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I'm looking into why a test case is failing

The problematic test can be reduced to doing (4.0/9.0) ** (1.0/2.6), rounding this to 6 digits and checking against a known value (as a string):

#include<stdio.h>
#include<math.h>
int main(){
    printf("%.06f\n", powf(4.0/9.0, (1.0/2.6)));
}

If I compile and run this in gcc 4.1.2 on Linux, I get:

0.732057

Python agrees, as does Wolfram|Alpha:

$ python2.7 -c 'print "%.06f" % (4.0/9.0)**(1/2.6)'
0.732057

However I get the following result on gcc 4.4.0 on Linux, and 4.2.1 on OS X:

0.732058

A double acts identically (although I didn't test this extensively)

I'm not sure how to narrow this down any further.. Is this a gcc regression? A change in rounding algorithm? Me doing something silly?

Edit: Printing the result to 12 digits, the digit at the 7th place is 4 vs 5, which explains the rounding difference, but not the value difference:

gcc 4.1.2:

0.732057452202

gcc 4.4.0:

0.732057511806

Here's the gcc -S output from both versions: https://gist.github.com/1588729

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To remove printf() behaving differently as a variable, print or inspect the bits of the memory holding the value, so you remove the "convert to string" part of the story. –  unwind Jan 10 '12 at 12:17
3  
The difference between those two is exactly the machine epsilon of a 32 bit processor. Also gcc4.4's result is closer to the actual value of the expression. –  David Brown Jan 10 '12 at 12:44

4 Answers 4

up vote 7 down vote accepted

Recent gcc version are able to use mfpr to do compile time floating point computation. My guess is that your recent gcc does that and use an higher precision for the compile time version. This is allowed by the at least the C99 standard (I've not looked in other one if it was modified)

6.3.1.8/2 in C99

The values of floating operands and of the results of floating expressions may be represented in greater precision and range than that required by the type; the types are not changed thereby.

Edit: your gcc -S results confirm that. I haven't checked the computations, but the old one has (after substituting memory for its constant content)

movss 1053092943, %xmm1
movss 1055100473, %xmm0
call powf

calling powf with the precomputed values for 4/9.0 and 1/2.6 and then printing the result after promotion to double, while the new one just print the float 0x3f3b681f promoted to double.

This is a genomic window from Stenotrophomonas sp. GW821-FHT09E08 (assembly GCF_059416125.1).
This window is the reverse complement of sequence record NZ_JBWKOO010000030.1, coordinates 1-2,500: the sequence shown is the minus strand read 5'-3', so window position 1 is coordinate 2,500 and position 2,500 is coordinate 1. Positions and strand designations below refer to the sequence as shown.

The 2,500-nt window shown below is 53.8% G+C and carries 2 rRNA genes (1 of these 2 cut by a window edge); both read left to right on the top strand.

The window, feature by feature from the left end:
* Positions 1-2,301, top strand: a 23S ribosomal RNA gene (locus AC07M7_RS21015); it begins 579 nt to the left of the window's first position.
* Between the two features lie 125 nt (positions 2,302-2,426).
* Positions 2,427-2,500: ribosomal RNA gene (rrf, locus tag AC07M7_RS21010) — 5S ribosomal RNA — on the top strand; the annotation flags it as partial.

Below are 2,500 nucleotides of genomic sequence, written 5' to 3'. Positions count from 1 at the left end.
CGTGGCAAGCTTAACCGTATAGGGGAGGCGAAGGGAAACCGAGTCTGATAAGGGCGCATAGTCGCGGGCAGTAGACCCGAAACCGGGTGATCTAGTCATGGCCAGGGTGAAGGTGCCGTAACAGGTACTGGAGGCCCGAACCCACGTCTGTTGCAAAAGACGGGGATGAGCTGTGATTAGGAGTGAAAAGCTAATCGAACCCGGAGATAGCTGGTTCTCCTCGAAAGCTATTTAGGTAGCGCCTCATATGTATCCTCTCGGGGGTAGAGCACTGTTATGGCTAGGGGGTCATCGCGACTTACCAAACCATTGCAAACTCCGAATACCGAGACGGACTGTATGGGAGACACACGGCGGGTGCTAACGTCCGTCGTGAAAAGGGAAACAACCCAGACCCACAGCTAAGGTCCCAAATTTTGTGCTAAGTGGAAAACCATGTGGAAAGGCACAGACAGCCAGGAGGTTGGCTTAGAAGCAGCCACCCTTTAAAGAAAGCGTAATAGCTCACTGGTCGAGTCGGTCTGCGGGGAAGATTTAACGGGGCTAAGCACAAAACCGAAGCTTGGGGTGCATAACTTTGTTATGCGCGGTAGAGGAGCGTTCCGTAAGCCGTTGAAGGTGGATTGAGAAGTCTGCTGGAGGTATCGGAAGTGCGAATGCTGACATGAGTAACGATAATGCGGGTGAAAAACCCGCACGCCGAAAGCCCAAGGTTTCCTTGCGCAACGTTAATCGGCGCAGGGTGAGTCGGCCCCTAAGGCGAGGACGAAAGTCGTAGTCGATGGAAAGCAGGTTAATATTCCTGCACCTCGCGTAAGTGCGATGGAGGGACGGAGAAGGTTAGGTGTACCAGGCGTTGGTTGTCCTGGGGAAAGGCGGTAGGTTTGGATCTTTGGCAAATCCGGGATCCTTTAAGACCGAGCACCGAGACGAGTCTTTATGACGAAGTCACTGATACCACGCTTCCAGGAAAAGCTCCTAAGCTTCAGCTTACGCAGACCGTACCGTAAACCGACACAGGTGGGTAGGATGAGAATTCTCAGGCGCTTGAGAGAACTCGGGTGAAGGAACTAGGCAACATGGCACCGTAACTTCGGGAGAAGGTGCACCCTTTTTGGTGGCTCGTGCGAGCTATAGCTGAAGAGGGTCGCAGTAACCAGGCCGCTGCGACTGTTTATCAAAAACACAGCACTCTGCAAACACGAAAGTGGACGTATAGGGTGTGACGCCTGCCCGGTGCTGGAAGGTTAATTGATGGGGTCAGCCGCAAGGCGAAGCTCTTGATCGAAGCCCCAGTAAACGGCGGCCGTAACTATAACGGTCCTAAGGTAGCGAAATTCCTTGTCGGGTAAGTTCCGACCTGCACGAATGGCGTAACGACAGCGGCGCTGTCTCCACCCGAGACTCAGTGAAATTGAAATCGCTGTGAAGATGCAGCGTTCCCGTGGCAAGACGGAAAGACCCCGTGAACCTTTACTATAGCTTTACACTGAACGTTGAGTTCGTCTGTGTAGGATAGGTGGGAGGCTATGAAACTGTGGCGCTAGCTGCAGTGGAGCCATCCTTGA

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Interesting, this sounds like the cause! Could you elaborate on what in the disassembly indicates this? (one thing - the older gcc4.1.2 presumably used mfpr - it's result matches other sources, including Daniel's answer) –  dbr Jan 10 '12 at 13:57
    
@dbr, see update. Does it fill your need? –  AProgrammer Jan 10 '12 at 14:18

I think the old gcc used double under the hood. Doing the calculation in Haskell and printing the results to full precision, I get

Prelude Text.FShow.RealFloat> FD ((4/9) ** (1/2.6))
0.73205748476369969512944635425810702145099639892578125
Prelude Text.FShow.RealFloat> FF ((4/9) ** (1/2.6))
0.732057511806488037109375

So the double result agrees with what gcc-4.1.2 produced and the float result with what gcc-4.4.0 does. The results gcc-4.5.1 produces here for float resp. double agree with the Haskell results.

As A Programmer cited, the compiler is allowed to use higher precision, the old gcc did, the new apparently doesn't.

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This nicely illustrates the difference - thanks! –  dbr Jan 10 '12 at 14:03
1  
+1 So for the newer compiler this is a feature, not a bug? –  Joseph Quinsey Jan 11 '12 at 3:02

There are many players here. Gcc is most probably just going to forward the calculation to your floating point processor; you can check the disassembly for that.

You may check the binary results with a binary representation (from same wolfram/alpha):

float q=powf(4.0/9.0, (1.0/2.6));
unsigned long long hex=*reinterpret_cast<unsigned long long*>(&q);
unsigned long long reference=0x1f683b3f;
assert( hex==reference );

But also printf is a possible culprit: the decimal representation of that number may be the problem, too. You could try to write printf("%0.06f", 0.73205748 ); to test that.

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You should be able to distinguish between the format rounding differently and the math giving a different answer, just by printing more (all) significant digits.

If it looks the same when no rounding takes place, printf("%0.6f" is just rounding differently.


OK, with the old Linux+python environment I have to hand, I get:

Python 2.4.3 (#1, Jun 11 2009, 14:09:37)
[GCC 4.1.2 20080704 (Red Hat 4.1.2-44)] on linux2
Type "help", "copyright", "credits" or "license" for more information.
>>> (4.0/9.0)**(1.0/2.6)
0.7320574847636997

which is different again.

Maybe it would be simpler to ask instead, how many significant figures are really significant for this unit test?

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Updated answer with values printed to 12 digits - the the value in the 7th place changes between 4 and 5, so printf is rounding consistently –  dbr Jan 10 '12 at 12:08
    
Your result rounds to the gcc 4.1.2 result, round(0.7320574847636997, 6) == 0.732057. The unittest would ideally be accurate to 6 figures as this how many digits is stored in the LUT format by default, but I'll see if I can reduce this to 5 –  dbr Jan 10 '12 at 14:09

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